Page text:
Circle of strength: Support group offers comfort, hope to dementia caregivers

Circle of strength: Support group offers comfort, hope to dementia caregivers

By Ryan McBride

A small group of men and women gather in the small second-floor meeting room at Deer Lodge Centre. They laugh and joke and catch up on the latest goings-on, passing around the snacks and coffee. To all outward appearances, they’re old friends reconnecting after a long time apart. But as they settle into their seats they begin to grow more quiet, their attention turning inward.

They remind me, an outsider, of veterans, bound together by an intense, shared and difficult-to-communicate experience on the front lines.

For some, the war isn’t over yet. The enemy is dementia. Each of these women has cared for a loved-one living—now or in the past—on the Dementia Special Care Unit at Deer Lodge Centre. They meet here monthly as members of the Deer Lodge Centre Dementia Caregivers Support Group. Their numbers swell and wane as the months go by. Newcomers are always welcome. Social worker Lindsay Bacala, along with the managers and clinical resource nurses from the Dementia Care Program, facilitate the group.

Before today’s guest speaker arrives, some of the members tell me about the ways their companionship has helped them through difficult times. They describe the group as a safe, welcoming place to share experiences, ask questions, discuss issues without shame or judgment.

Doreen, whose husband lives on Deer Lodge’s Tower 7, says she’s learned a lot from the group about how to care for someone with Alzheimer’s—including what she was already doing right. “That affirmation can be incredibly important.”

Susan, whose husband lives on 3 West, says having familiar faces to turn to on the ward makes her feel like she’s part of a family that cares.

Joyce, whose brother lives on Tower 7 and husband lives on 3 West, praises the unbelievable patience of the staff in dealing with the unpredictable and sometimes aggressive behaviours that come with Alzheimer’s.

Doreen muses: “I cared for my husband at home for years before he came here. The need to care for him really took over. It’s hard to give that up and trust others.”

On this, they all agree and say the staff at Deer Lodge have earned that trust, in part by making family members an essential part of a resident’s support team.

“Before we offered this group, I worked as a program nurse for 10 years,” says Arlis Decorte, a clinical resource nurse who works on the unit and helps coordinate the support group. “I noticed that the more comfortable and supported a family member feels on the unit, the more involved they get, and the resident’s quality of life improves as a result.”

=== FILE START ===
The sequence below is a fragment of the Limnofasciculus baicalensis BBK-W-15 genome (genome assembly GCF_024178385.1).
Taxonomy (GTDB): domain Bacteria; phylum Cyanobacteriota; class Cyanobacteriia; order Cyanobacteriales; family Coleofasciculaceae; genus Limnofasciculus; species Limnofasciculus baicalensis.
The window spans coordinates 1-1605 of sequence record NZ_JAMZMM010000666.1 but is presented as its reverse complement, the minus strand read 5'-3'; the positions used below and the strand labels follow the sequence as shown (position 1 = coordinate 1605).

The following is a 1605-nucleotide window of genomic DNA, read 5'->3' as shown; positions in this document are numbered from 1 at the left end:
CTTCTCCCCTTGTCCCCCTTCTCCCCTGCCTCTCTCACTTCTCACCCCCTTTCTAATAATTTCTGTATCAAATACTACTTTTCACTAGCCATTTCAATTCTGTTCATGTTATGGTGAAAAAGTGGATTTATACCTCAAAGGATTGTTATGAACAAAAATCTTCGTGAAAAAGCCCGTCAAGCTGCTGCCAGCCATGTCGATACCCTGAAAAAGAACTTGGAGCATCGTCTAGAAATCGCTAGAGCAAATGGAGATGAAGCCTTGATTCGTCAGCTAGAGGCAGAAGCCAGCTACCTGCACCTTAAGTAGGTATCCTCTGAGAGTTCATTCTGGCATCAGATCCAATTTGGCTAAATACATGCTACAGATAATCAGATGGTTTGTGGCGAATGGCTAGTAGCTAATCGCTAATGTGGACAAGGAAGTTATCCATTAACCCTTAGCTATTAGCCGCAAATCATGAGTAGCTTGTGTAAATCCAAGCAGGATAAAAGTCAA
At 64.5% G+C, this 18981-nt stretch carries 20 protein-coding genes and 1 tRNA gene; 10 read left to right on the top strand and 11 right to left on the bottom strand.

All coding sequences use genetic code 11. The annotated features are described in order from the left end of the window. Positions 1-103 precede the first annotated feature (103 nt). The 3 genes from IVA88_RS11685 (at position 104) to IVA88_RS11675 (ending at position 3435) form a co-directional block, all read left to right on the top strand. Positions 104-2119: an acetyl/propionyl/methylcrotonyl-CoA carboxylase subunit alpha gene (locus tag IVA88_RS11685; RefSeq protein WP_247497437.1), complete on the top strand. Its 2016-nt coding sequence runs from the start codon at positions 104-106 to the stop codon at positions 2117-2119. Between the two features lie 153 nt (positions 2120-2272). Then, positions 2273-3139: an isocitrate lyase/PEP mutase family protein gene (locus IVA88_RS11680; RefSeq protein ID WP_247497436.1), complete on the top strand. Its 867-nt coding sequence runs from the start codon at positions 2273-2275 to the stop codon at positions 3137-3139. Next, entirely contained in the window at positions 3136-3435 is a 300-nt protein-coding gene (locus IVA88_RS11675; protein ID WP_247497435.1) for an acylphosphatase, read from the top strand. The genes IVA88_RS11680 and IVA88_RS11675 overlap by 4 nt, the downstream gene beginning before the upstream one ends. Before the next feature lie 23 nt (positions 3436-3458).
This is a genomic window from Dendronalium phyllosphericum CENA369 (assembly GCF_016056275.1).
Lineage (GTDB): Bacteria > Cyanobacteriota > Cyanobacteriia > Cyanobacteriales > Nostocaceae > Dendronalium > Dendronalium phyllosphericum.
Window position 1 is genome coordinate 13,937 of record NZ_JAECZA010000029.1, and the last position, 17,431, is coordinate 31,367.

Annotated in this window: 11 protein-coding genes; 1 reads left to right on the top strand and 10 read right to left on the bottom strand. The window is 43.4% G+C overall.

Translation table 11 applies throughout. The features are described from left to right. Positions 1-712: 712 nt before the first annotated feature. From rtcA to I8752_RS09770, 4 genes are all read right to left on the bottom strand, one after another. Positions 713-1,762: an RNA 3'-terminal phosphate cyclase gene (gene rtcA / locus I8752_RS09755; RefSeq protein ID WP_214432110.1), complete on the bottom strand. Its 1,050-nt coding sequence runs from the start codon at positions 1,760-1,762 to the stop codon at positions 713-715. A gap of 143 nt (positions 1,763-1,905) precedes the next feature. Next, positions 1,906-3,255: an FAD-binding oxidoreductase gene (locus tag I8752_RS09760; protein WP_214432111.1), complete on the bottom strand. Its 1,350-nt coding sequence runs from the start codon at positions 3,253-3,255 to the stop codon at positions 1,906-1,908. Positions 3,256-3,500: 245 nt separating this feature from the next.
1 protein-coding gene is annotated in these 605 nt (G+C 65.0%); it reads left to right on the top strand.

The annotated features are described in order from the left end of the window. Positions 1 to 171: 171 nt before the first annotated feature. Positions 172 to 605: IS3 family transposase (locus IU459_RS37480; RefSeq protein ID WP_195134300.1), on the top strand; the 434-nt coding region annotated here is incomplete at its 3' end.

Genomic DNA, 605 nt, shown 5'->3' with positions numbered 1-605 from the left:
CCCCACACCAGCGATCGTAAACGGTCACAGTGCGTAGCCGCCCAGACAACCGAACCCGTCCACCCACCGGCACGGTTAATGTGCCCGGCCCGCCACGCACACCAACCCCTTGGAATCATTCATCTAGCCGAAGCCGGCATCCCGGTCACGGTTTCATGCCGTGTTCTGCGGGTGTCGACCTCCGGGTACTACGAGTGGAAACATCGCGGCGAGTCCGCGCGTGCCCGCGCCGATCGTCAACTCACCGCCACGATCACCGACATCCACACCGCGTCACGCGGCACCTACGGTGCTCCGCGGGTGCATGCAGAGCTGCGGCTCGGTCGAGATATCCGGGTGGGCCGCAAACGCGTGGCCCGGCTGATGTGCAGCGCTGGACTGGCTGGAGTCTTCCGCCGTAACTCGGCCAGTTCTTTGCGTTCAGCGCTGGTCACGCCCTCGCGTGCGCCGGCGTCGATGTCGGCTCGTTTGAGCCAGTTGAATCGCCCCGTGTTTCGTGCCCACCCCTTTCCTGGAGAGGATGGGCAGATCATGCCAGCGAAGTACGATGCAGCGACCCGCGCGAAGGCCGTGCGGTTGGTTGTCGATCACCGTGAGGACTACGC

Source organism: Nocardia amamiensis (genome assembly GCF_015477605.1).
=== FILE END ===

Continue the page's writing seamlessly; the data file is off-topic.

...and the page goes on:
Members originally met informally to create quilts for fundraisers. Arlis says he deliberately steered the quilting circle into a support group after observing how much “sharing that lived experience with one another really made a difference.”

The group’s monthly meetings usually focus on a topic chosen by members. Past topics have included care management, communicating with people living with dementia, dealing with behaviour problems, diet, advanced care planning, recreation, physiotherapy, and the latest research.

Presenting today’s topic is Alanna McNaught, a Deer Lodge pharmacist, who talks about medication for people living with dementias. She tells the group about the complexities of treating dementia—which comes with a host of behaviours that may be symptoms of other health issues—with medication.

“We take a careful look at which symptoms are appropriate for us to treat, and which may be due to some other underlying cause. Always,” she says, “we strive to administer the smallest dose needed, intervening only when necessary.”

Dementia is not a steady state, Arlis adds, nor is it a downward spiral. “It’s unique to each person living with it.”

Deer Lodge’s Alzheimer’s caregiver support group doesn’t benefit only the members. Insights from group meetings help the healthcare team guide new caregivers through their experience more effectively. And it gives them someone they can turn to with questions or treatment ideas.

As group members hug and make their farewells for another month, Arlis tells me the group’s real triumph is the space it creates to connect.

“People caring for loved ones with dementia often feel so ostracized. So much of the focus is on the patient and not the caregiver. Here they discover this warm, welcoming circle, and all these smiling, laughing faces, and they feel the possibility of hope for themselves again.”

To find out more about the Alzheimer’s Caregiver Support Group at Deer Lodge Centre, contact Lindsay Bacala, Social Worker, Dementia Care Program, at 204-831-2138.

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